David Hedley Wilson, Collection

Scope and Content

Lecture notes, reports, publications, photographs, plans, film reels and slides.

Administrative / Biographical History

David Wilson was born in Leeds in 1928 and was educated at Roundhay School in Leeds, and the age of fifteen, won a scholarship to study medicine at Leeds University, living at Rawdon Technological College. Wilson qualified as a doctor in 1951, and after posts in surgery, casualty and obstetrics in Leeds, he took a diploma in tropical medicine and hygiene in 1954. That same year, Wilson, together with his wife and daughter, visited the Belgian Congo, where they stayed until 1968, as a missionary doctor in a hospital near the Angolan border at Kimpese. After staying in Kimpese and treating patients injured during the Civil War in Congo, Wilson and his family returned to Yorkshire in 1968 and in 1970 he was appointed as a consultant in accident and emergency medicine at Leeds General Infirmary. From 1970 onwards Wilson pioneered the growth of accident and emergency medicine and lectured around the world on the subject, also campaigning for the use of seat belts and against drink-driving. He was appointed postgraduate dean of medical education at the University of Leeds in 1986, became a Fellow of the Royal College of Surgeons of England in 1988, and in 1990 was appointed to the chief medical officer's Forum on Education and Training in the Health Service.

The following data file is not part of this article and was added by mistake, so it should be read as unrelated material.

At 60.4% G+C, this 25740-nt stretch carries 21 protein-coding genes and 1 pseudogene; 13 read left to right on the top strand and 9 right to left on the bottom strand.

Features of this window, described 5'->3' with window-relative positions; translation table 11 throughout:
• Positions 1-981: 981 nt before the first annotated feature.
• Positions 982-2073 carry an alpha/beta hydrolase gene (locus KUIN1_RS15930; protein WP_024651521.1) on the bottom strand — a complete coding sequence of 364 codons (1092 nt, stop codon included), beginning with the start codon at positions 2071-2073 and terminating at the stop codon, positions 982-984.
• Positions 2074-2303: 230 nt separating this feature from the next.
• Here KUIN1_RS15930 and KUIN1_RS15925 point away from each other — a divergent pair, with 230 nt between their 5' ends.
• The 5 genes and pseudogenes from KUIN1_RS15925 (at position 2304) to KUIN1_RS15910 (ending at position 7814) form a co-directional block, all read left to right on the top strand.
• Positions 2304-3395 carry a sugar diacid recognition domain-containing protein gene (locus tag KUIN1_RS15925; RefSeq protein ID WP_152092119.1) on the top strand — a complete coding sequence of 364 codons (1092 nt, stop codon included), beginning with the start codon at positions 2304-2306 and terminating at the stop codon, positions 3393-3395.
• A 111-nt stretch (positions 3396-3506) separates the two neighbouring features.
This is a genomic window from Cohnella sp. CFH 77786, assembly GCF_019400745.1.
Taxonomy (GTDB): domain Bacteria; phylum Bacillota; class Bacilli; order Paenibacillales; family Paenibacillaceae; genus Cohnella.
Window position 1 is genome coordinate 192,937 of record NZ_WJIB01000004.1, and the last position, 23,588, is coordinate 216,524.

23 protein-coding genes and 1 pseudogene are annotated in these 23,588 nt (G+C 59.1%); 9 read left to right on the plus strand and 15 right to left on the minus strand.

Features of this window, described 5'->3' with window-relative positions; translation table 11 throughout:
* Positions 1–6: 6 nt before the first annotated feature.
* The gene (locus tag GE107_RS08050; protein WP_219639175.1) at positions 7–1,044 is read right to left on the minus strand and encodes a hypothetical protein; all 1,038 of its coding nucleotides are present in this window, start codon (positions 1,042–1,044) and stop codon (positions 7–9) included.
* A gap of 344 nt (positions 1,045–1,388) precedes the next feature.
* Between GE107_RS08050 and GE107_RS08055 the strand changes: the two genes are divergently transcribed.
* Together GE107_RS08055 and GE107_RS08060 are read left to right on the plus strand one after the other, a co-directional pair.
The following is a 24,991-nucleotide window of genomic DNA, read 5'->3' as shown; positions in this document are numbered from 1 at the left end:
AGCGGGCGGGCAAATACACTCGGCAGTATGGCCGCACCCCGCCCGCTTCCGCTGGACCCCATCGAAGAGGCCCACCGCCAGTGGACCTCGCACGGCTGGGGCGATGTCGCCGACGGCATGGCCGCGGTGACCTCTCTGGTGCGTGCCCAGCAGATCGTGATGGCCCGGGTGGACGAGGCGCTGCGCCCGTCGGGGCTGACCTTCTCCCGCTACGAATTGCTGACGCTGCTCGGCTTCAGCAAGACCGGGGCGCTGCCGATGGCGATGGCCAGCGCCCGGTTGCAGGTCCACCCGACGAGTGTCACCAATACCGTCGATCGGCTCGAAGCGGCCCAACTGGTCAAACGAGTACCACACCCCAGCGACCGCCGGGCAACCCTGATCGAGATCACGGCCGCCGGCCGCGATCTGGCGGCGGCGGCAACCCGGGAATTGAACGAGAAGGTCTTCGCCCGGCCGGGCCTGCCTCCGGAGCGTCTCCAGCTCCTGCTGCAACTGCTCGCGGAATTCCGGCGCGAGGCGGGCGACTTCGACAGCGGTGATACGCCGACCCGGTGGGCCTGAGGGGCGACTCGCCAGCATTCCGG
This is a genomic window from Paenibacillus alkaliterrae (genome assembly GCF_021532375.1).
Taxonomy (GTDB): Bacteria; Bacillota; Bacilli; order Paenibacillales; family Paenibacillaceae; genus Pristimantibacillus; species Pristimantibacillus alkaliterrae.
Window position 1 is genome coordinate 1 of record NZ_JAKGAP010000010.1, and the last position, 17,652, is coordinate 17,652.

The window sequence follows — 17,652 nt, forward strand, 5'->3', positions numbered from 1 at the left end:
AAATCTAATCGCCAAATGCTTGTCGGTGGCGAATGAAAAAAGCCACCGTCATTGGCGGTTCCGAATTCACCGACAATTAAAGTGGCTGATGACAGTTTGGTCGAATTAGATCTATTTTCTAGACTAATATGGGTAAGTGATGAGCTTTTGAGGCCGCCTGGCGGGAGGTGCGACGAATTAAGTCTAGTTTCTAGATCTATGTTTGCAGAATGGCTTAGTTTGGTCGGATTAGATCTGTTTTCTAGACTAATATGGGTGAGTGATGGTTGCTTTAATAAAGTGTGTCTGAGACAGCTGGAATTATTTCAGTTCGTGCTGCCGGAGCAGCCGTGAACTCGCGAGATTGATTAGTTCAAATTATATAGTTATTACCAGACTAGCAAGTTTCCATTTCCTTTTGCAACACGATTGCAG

The collection relates to Wilson's work when he returned to Leeds from 1970, including lectures and papers compiled by Wilson, research done by Wilson on cats trying to regenerate nerves, and photographic prints from the Medical Library at Leeds, which Wilson received when putting together the mural in the Accident and Emergency Department at the University of Leeds in 1987.

Access Information


Acquisition Information

Donated to Thackray Museum of Medicine by Susan Wilson, 2015

Conditions Governing Use

Not permitted


Not expected


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